With 586 active missing adult and 686 missing child cases in Missouri, Kansas City organizations are teaming up in an effort to search for them. September 30 through October 2, volunteers will conduct the fourth annual point-in-time search for missing persons in the Kansas City area, called Search KC.
The effort is led by Veronica’s Voice, a local group that empowers women to exit from, to prevent the entry into, and to end all demand for prostitution sex trafficking in the United States through survivor leadership.
Search KC aims to build and lead a powerful alliance with the local community, businesses, law enforcement and media to educate and raise awareness of the issue of missing persons, resulting in locating missing persons and connecting them with restorative services.
Despite a pandemic, Search KC will return for the fourth year. Supported by a team of experienced individuals operating the Search KC Command Center, volunteers will canvas the community, distribute booklets of missing persons posters and gather any information that could lead to the recovery of those individuals.
“This year we’re hoping that we’re still going to be able to do the live search,” Search KC Director Maureen Reintjes said. “If not we’ll do a virtual search, but we won’t make that determination until probably a weekend before.”
Volunteers will search assigned areas of the metro in small groups during four-hour shifts across three days. They pass out the booklets to businesses and other public areas, never homes.
As Reintjes puts together the books, she has included people from as far away as Topeka, Leavenworth and Liberty in addition to the Kansas City metro area.
“This can all change, I mean, obviously missing persons are found so we don’t print this booklet until about two weeks ahead of the search,” Reintjes said. “I do have some older cases in there but for the most part they’re back to about June.”
Although it’s the focus of partnering organization Veronica’s Voice to help women being sexually exploited, the volunteers don’t focus on a specific type of missing person.
“With missing persons there’s usually the unknown, but we do know that they may have left home – for whatever reason that may be, and that could be a billion different reasons,” Reintjes said. “We do know that the evil out there, the traffickers, usually come after them, usually get ahold of them pretty quickly so we don’t know for sure if everybody in the book has been trafficked.”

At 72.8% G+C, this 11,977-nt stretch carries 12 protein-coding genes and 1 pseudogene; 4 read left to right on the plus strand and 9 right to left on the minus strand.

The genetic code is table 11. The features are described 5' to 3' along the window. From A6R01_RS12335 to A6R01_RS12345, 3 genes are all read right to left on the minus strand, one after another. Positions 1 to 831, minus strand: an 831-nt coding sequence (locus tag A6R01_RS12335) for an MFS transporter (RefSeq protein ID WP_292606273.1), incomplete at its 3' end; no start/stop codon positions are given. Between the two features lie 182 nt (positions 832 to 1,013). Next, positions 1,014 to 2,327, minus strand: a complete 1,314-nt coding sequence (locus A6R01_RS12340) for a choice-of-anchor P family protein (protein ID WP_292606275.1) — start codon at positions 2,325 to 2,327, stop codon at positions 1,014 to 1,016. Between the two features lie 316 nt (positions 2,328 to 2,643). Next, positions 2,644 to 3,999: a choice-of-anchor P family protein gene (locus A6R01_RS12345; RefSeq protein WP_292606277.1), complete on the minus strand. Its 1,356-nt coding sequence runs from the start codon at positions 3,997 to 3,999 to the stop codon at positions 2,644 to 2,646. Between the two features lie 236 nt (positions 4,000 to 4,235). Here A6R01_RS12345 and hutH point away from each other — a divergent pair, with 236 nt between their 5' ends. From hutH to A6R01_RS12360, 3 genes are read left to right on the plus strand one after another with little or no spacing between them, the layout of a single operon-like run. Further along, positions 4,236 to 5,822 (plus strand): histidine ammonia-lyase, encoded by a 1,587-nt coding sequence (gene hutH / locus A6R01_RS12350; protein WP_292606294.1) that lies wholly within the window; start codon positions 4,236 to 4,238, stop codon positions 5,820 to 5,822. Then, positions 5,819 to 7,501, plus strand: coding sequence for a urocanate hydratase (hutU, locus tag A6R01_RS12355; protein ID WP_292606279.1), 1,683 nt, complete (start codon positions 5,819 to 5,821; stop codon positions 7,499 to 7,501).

The planners and volunteers of Search KC have to play to those scenarios in case they have been, though. Because of this, they don’t share the locations their volunteers will be searching as a safety measure.
Local partners big and small are stepping up to assist with the search like Avenue of Life, Children’s Mercy Hospital, City Union Mission, Colonial Presbyterian Church, Concerned Citizens for Responsible Government, Johnson County Human Trafficking Coalition, Justice and Dignity Center, Kansas City Dream Center, Missouri Missing, Missouri Department of Social Services, Morris Nelson & Associates, P.O.S.S.E, Rended Heart, Restoration House of Greater Kansas, St. Luke’s Hospital, Synergy Services, Veronica’s Voice, Vineyard Church Stop Trafficking Ministry, and Wyandotte Pregnancy Clinic.
Their large community partners bring a lot of organizational power and expertise in crunching the numbers and mapping, which Reintjes said is a huge help. In her regular work, she’s used to the searches where one or two people are missing and she’s out there going through creeks and fields searching, where this is more outreach to the community.
Reintjes has been involved in every Search KC so far, and initially began searching for missing persons in 2005 when a loved one was missing. Since then, she’s received training from the Department of Justice, is Amber Alert trained, completed the academy at the National Missing and Unidentified Persons system where she is the volunteer victim advocate, and is the Executive Director of Missouri Missing.
“I live and breathe trying to help find missing persons and supporting the families,” Reintjes said. “Missing is missing, and every missing person deserves to be looked for.”
Even with COVID-19 spreading in Missouri, Reintjes said it’s crucial that they continue these searches for both the families and the missing persons.
“It gives them such an emotional boost to know that someone cares and is out there looking,” Reintjes said. “It can be a boost for a missing person who didn’t think anyone was looking for them, didn’t think anybody cared enough to look. That’s huge for them to see that a community comes together, cares.”
Search KC is looking for volunteers to sign up at their website, veronicasvoice.org/searchkc, for either an in-person or virtual search, which will be determined at a later date.